Smart textiles talk by Lieva Van langenhove

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Talk from Lieva Van Langenhove at TIII one-day conference about smart textiles.

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Smart textiles talk by Lieva Van langenhove

  1. 1. Interactive textiles todayProf. Lieva Van LangenhoveDepartment of Textiles
  2. 2. Smart and electronic textiles?Smart textile measures/reactsReaction is intrinsicReaction is controlled by electronicsActive data processing
  3. 3. Functions of smart textiles• Sensor• Actuator• Data processing• Communication• Energy
  4. 4. Why textiles?• All around• Versatile• Light weight• Large contact area with body• Comfortable• Easy to use
  5. 5. Effects from nano to macro
  6. 6. Objective
  7. 7. The textile can absorb, reflect, shield,measure or generate …Temperature Electric propertiesHeat flux MovementElectromagnetic fields ForcesHumidity Mechanical strengthChemicals OdourGases AcousticRadiation Biological
  8. 8. Electromagnetic fields: conductive textilesStainlesssteel Knitted Woven non wovenKevlarcoated polypyrrol copper goldwith
  9. 9. Conductive textiles as sensor Textrodes Respibelt
  10. 10. EMG monitoring Myography for stress measurement Contactless Professional use EMG sensors embroidered laminated (www.context-project.org)
  11. 11. Electrotherapy• Homogeneous current • Tactile stimulusdensity • Skin stimulation • Tissue reinforcement • Electrode design • Sensory effects • Current supply • Muscle stimulation• Contact with skin • Warming up • Exercising• Conditions of current •Drug delivery • Skin permeability • Iontophoresis
  12. 12. Current density must be homogeneous Stripe Concentric Uniform profile square profilePeak current density: 33 mA/mm2 21 mA/mm² 15.6 mA/mm2
  13. 13. Electrotherapy prototypes
  14. 14. Heating Polar Sefar
  15. 15. Cooling• Grado Zero F1 pilots• Prospie project: • Salts that cool when wetted • Ventilation in clothing • Phase change materialswww.prospie.eu
  16. 16. Self adapting insulation/ventilationBiomimetics: based onpine coneCoating reacting onhumidityG. JenonimidisUniversity of reading UK
  17. 17. Phase change materials•Developed by NASA in 90’s•Cope with large temperature variations•More than 500 substances•Uses melting heat: about 200 times higher thancaloric value•Paraffin waxes in micro capsules
  18. 18. Thermoregulation challenges• Sensors• Determining thermal comfort• Adequate control strategies• Actuators: • Cooling • Insulation • Ventilation
  19. 19. Mechanical actuatorsMechanisms StatusThermal/hygral expansion Limited flexibilityShape memory materials One way, expensive, controlGel based systems Based on diffusion: slowElectro active polymers Slow, low voltageElectrostrictive systems Fast, high voltage
  20. 20. Shape memory alloys: Nitinol Goes to a predifined shape above transition temperature Grado Zero Self ironing shirt
  21. 21. Smart interface: active dyes Skin pH-variation after burn wound skin pH days L. Van der Schueren, K. De Clerck
  22. 22. Textile display France Telecom
  23. 23. Built in LED Lumalive
  24. 24. OLED Textile structure Organic materials Image quality Yield Oxidation TITV
  25. 25. Biochemical actuatorsMicro capsules Active gels Cyclodextrins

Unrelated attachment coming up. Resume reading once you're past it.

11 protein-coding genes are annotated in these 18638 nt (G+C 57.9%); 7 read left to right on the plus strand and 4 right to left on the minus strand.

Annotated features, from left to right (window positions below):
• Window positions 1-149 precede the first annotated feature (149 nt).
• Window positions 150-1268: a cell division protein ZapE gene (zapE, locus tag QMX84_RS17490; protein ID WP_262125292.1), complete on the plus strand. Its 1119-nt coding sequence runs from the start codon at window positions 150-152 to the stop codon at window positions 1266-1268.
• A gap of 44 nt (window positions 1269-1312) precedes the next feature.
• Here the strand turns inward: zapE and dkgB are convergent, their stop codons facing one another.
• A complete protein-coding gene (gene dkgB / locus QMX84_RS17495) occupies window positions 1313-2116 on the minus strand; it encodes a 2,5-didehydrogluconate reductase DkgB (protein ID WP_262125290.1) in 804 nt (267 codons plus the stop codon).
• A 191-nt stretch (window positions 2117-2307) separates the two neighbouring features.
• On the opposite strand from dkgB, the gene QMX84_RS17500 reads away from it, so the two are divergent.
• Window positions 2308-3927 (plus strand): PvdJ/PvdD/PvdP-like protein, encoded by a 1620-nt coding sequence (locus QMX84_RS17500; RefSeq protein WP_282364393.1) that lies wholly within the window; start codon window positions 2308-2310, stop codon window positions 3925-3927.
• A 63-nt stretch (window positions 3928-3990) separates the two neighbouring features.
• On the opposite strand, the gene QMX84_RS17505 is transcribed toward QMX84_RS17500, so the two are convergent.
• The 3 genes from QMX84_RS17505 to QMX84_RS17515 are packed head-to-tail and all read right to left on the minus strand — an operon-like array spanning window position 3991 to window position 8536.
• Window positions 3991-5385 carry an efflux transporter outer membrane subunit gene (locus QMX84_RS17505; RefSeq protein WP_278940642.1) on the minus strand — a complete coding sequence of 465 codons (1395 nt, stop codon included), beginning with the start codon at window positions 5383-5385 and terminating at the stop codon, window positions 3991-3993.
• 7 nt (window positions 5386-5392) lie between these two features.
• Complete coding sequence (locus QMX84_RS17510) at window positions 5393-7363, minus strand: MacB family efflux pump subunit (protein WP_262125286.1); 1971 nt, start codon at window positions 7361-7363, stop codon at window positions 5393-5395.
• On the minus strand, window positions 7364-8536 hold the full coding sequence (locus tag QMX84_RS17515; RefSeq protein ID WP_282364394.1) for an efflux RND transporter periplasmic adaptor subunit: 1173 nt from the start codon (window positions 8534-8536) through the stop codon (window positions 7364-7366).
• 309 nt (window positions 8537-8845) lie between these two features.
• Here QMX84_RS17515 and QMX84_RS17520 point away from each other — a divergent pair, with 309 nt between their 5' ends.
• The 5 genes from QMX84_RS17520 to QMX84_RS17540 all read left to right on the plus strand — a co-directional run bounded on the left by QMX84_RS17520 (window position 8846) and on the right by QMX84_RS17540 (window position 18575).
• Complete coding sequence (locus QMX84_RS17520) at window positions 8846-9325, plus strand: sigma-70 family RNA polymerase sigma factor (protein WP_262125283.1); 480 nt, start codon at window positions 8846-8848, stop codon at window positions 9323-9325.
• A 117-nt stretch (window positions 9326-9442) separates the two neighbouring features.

26. 26. CommunicationWithin componentsBetween components in a suit ‣ Conductive fibres ‣ Optical fibresWith the wearer: • keyboard, • displayWide environment: • inductive, • antenna
  27. 27. EnergyOptimise consumption and distributionBalance between storage and “generation”Storage: • Flexible chemical batteries • Capacity based fibre batteriesGeneration from: • Heat • Motion • Light
  28. 28. Energy from heat: Seebeck Uses: Areas of cooling •P semiconductor •N semiconductor Areas of heating •Conductive materials Infineon demonstrator
  29. 29. Energy from motion: piezo electrics Deformation leads to E field Needs large surface, no thickness PVDF Challenges: •Materials •Concepts Electrode Piezo electric layer •Production (poling) Electrode
  30. 30. Photovoltaics Organic photovoltaics Nanostructures Transparent layer/ Dyestuffs Electrode Challenges: N semiconductor •Materials+- +- P semiconductor •Production +- Electrode •Stability •Concept
  31. 31. STELLA: Stretchable Electronicswww.stella-project.eu
  32. 32. Creating the paths: Sefar
  33. 33. Inner garment
  34. 34. Outer garment External GPS Temperature Antenna Alarm Accelerometers Data Flexible Recording Textile Processing Antenna Battery Transmission
  35. 35. Victim patch Parameter •Heart beat rate •Respiratory rate •Body Temperature Cfr. inner garment
  36. 36. Monitoring Centre
  37. 37. GPSPosition ProeTEX PDA Google Earth 45.202740 45.202624 45.202755 1 09.133803 09.133932 09.133844 45.203345 45.203210 45.203322 2 09.134353 09.134457 09.137197 45.201181 45.201847 45.201555 3 09.139856 09.139828 09.139477 45.200705 45.198690 45.198816 4 09.143692 09.143832 09.143833
  38. 38. A smart textile can …Monitor man, the environment and itselfDetect unusual conditionsDetect when things risk to get out of handPrevent things from happeningProtect against accidentsMonitor the impact of eventsProvide early assistanceSupport and follow up rehabilitation
  39. 39. Coordination action for enhancing thebreakthrough of intelligent textile systems(e-textiles and wearable Microsystems) www. .orgCOLAE: Commercialisation Clusters of OLAE www. .eu

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